Reading Romans 13

The upside of Attorney General Jeff Sessions using Paul’s Letter to the Romans to defend the administration’s policy of family separation at the border was that people might go read the Bible for a moment. Or so was my prayer. He and others were quoting Romans 13 to emphasize the need for people to obey laws. Of course, there were many things wrong with this, not the least being Jeff Sessions himself could probably think of some laws he isn’t as fond of. I think primarily of Roe v. Wade, imposed by the Supreme Court some four decades ago. It’s hard not to think of it for a number of reasons, including the fact that children being taken from their parents isn’t quite consistent with an administration waving a pro-life banner.

Now I know there were all kinds of frustrations — that the media was using Scripture as a battering ram, that the Obama administration had similar policies and there didn’t seem to be the same kind of outrage. None of that makes it right to continue. And none of it excuses the misuse of Scripture. The best thing about Romans 13 is to open it up and see how much love surrounds it.

Consider Romans 12:

“Do not conform yourselves to this age but be transformed by the renewal of your mind, that you may discern what is the will of God, what is good and pleasing and perfect” (Rom 12:2).

Or, later in the chapter:

“Let love be sincere; hate what is evil, hold on to what is good, love one another with mutual affection; anticipate one another in showing honor. Do not grow slack in zeal, be fervent in spirit, serve the Lord. Rejoice in hope, endure in affliction, persevere in prayer. Contribute to the needs of the holy ones, exercise hospitality” (Rom 12:9-13).

Hospitality. Talk about missing the spirit of the Gospel.

Or deeper into Romans 13, St. Paul writes:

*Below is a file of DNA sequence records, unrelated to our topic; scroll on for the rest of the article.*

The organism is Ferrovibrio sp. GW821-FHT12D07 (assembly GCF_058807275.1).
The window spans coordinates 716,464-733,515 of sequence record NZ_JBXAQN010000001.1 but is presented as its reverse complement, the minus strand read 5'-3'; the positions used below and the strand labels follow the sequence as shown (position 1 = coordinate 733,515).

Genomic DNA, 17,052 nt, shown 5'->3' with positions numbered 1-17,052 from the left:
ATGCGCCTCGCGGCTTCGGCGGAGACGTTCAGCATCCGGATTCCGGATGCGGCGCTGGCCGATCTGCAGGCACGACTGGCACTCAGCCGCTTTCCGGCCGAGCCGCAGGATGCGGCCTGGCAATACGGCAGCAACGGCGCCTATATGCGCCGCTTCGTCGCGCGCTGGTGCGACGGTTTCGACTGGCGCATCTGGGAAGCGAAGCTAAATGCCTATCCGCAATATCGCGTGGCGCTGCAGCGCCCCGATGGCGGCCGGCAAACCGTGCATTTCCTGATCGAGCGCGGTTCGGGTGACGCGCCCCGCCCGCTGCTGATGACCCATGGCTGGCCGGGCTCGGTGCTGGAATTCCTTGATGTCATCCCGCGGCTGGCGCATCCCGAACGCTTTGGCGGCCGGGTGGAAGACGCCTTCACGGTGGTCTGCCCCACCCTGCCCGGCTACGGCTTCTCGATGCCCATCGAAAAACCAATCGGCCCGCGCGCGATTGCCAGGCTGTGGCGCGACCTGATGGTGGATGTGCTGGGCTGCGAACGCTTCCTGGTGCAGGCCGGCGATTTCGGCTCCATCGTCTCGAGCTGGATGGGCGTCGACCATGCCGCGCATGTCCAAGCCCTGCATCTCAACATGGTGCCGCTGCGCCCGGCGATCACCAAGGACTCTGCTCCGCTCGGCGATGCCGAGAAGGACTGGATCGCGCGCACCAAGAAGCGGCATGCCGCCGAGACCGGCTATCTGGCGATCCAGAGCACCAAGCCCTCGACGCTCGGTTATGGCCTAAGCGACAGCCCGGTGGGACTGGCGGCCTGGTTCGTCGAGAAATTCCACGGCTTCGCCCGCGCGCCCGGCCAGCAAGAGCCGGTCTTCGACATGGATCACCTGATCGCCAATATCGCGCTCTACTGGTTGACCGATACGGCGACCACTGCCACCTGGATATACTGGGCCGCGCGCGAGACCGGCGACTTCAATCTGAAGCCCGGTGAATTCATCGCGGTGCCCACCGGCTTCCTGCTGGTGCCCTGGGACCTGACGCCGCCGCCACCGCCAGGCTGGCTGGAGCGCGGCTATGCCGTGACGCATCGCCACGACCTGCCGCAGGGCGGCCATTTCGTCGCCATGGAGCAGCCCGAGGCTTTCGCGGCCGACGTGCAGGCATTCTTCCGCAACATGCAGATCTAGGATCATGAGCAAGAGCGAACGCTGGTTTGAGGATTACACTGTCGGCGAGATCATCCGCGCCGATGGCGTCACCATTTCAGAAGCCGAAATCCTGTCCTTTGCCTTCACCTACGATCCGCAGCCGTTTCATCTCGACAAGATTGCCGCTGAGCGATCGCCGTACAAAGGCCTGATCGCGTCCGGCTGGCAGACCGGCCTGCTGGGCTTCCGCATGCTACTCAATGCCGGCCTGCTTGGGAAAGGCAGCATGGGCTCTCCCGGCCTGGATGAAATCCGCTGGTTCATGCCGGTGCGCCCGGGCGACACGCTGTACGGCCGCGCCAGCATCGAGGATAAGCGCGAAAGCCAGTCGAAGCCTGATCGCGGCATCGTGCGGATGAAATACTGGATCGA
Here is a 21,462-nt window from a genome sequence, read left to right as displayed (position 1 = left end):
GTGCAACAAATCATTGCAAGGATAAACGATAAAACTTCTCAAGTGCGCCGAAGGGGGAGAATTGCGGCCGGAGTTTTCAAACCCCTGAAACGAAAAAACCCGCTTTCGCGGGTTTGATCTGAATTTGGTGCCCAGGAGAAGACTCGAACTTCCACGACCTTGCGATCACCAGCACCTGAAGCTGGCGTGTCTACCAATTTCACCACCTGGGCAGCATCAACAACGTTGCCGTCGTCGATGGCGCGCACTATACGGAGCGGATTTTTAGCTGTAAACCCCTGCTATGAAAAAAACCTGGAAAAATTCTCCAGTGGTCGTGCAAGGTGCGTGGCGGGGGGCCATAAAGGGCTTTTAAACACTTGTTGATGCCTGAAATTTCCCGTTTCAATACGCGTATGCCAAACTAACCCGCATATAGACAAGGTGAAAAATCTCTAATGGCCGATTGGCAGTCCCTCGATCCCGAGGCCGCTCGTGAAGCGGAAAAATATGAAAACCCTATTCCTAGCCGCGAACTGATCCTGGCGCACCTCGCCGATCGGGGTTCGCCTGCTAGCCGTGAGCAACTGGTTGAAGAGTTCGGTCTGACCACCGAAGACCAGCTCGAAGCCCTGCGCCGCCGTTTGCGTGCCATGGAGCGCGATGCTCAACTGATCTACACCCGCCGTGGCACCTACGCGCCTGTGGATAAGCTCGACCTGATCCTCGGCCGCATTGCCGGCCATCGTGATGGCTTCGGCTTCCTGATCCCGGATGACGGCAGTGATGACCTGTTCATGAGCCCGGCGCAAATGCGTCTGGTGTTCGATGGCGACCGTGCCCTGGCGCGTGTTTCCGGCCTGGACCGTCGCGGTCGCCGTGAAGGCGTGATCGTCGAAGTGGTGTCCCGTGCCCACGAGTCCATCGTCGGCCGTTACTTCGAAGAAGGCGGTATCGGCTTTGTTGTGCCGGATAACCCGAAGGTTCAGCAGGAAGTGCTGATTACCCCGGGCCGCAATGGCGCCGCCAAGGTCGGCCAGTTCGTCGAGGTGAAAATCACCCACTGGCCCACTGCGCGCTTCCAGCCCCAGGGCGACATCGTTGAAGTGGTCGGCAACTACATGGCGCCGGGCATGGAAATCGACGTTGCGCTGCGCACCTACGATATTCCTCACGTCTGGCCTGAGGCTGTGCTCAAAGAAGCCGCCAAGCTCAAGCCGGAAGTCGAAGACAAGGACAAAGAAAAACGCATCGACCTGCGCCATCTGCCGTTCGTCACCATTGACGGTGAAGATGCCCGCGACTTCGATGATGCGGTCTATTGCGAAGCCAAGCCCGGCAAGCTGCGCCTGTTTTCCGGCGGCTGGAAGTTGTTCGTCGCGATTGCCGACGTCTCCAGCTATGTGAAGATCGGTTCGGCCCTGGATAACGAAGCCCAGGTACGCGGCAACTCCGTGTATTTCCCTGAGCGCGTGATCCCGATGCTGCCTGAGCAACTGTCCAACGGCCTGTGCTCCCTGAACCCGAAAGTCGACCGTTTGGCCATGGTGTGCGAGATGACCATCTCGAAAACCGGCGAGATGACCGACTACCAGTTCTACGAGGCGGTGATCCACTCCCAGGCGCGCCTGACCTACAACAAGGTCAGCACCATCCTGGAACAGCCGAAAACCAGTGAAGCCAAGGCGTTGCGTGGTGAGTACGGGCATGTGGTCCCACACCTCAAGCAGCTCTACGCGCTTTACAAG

“Owe nothing to anyone, except to love one another; for the one who loves another has fulfilled the law. ... ‘You shall love your neighbor as yourself.’ Love does no evil to the neighbor; hence, love is the fulfillment of the law” (Rom 13:8-10).

And still further into 13:

“And do this because you know the time; it is the hour now for you to awake from sleep. For our salvation is nearer now than when we first believed; the night is advanced, the day is at hand. Let us then throw off the works of darkness [and] put on the armor of light. ... [P]ut on the Lord Jesus Christ, and make no provision for the desires of the flesh” (Rom 13:11-12, 14).

In other words, there’s a lot more to the story than defense of a cruel policy. A number of Christian leaders, including Cardinal Timothy Dolan, addressed this, calling the policy inhumane, making a common good case accessible to us all.

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Among the most infuriating things about it, and typically conservative pro-life types defending it, was that opposing it would make for further credibility and clarity on all kinds of matters pro-life. While not everyone is with us on abortion, largely out of humane concerns (that a woman in a tough spot has choices), moments like this could be opportunities for people of good will to realize that our love for the unborn is about love for humanity, because we see all life as precious and made in the image of God. We also believe the family to be a sacred thing, to be preserved and protected whenever possible.

Most of us could afford to meditate on the Word more. And realize that it is full of challenges for us in our personal and civic lives. Besides reversing some cruelty, perhaps the recent mention of Romans could accomplish this, too.

Kathryn Jean Lopez is a senior fellow at the National Review Institute, editor-at-large of National Review and co-author of “How to Defend the Faith Without Raising Your Voice” (OSV, $17.95).